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Cambridge Global Challenges


Fossil fuel stocks have long been a safe financial bet. With price rises projected until 2040 and governments prevaricating or rowing back on the Paris Agreement, investor confidence is set to remain high.

However, new research suggests that the momentum behind technological change in the global power and transportation sectors will lead to a dramatic decline in demand for fossil fuels in the near future.

Publishing their findings today in the journal Nature Climate Change, researchers from Cambridge University (UK), Radboud University (NL), the Open University (UK), Macau University, and Cambridge Econometrics, argue that there will be clear economic winners and losers as a consequence.

It is the first time that the evolution of low-carbon technologies has been mapped from historical data and incorporated into ‘integrated assessment modeling’.

“Until now, observers mostly paid attention to the likely effectiveness of climate policies, but not to the ongoing and effectively irreversible technological transition,” said Dr Jean-François Mercure, study lead author from Cambridge University’s Centre for Environment, Energy and Natural Resource Governance (C-EENRG) and Radboud University.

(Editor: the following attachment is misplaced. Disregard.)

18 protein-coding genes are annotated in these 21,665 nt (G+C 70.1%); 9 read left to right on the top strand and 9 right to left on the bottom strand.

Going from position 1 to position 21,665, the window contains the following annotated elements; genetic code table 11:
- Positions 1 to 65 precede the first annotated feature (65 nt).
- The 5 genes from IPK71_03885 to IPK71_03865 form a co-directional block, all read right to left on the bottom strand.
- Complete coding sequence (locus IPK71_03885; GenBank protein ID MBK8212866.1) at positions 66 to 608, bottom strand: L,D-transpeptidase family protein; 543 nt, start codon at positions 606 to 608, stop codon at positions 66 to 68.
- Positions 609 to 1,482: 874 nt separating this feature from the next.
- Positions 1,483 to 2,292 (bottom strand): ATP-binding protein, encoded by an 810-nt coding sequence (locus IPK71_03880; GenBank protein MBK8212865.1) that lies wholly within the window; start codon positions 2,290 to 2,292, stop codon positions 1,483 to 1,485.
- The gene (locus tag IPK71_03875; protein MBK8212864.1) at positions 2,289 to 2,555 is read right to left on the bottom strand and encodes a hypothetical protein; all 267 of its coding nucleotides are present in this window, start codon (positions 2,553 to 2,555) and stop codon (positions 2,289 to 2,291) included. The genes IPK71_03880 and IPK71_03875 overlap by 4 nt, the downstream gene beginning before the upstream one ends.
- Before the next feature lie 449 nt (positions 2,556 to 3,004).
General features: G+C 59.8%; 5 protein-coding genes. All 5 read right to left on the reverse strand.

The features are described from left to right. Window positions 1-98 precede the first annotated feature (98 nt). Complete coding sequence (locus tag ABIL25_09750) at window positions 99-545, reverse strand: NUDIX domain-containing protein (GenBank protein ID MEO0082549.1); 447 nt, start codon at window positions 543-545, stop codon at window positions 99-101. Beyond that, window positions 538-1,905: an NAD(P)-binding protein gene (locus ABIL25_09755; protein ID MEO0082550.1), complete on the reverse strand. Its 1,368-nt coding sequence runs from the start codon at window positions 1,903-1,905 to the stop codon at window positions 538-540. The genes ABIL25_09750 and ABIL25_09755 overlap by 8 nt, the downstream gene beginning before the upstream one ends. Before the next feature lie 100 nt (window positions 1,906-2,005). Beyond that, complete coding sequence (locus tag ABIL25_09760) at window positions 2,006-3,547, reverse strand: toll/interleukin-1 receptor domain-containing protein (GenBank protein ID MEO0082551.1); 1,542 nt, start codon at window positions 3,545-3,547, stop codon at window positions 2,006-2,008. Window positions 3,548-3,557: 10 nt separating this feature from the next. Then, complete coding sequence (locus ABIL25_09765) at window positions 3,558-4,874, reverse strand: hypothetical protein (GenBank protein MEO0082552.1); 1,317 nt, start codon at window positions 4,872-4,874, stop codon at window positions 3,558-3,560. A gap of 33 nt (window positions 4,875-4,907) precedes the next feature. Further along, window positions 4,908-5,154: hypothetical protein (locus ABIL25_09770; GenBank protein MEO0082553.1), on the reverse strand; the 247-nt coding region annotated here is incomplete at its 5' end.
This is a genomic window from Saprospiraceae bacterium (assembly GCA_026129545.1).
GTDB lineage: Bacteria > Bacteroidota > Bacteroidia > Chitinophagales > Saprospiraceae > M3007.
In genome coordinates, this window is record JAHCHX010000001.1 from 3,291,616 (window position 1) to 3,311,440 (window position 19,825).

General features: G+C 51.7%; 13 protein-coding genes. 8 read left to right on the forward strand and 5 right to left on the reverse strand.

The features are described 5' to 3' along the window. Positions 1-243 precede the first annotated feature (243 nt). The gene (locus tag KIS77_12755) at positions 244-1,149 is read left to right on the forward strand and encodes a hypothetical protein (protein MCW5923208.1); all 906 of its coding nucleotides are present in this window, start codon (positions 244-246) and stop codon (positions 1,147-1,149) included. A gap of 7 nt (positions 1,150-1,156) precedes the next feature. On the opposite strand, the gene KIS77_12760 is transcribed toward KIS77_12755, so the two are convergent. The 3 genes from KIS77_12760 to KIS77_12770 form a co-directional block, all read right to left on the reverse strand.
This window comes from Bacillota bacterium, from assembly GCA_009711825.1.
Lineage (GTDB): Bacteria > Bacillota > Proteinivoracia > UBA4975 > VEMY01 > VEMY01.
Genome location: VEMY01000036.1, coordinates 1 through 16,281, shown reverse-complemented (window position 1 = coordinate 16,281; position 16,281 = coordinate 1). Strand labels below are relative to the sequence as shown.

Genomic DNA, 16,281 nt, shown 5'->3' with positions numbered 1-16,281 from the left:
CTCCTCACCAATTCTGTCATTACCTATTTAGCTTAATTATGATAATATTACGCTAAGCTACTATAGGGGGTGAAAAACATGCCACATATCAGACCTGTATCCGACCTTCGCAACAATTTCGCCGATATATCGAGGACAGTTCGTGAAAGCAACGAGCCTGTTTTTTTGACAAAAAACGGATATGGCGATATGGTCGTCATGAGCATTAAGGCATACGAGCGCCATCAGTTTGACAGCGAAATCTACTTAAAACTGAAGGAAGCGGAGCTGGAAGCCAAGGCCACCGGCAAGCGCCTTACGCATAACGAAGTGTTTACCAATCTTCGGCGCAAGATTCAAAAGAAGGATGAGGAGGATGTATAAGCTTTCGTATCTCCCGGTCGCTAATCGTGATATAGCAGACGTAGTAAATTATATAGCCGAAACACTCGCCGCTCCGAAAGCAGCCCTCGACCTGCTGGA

Prof Jorge Viñuales, study co-author from Cambridge University and founder of C-EENRG, said: “Our analysis suggests that, contrary to investor expectations, the stranding of fossil fuels assets may happen even without new climate policies. This suggests a carbon bubble is forming and it is likely to burst.”


For a summary please see the Cambridge University Research News website; the full study can be accessed in Nature Climate Change.


Cambridge Global Challenges is a Strategic Research Initiative of the University of Cambridge that aims to enhance the contribution of its research towards addressing global challenges and achieving the Sustainable Development Goals (SDGs) by 2030.

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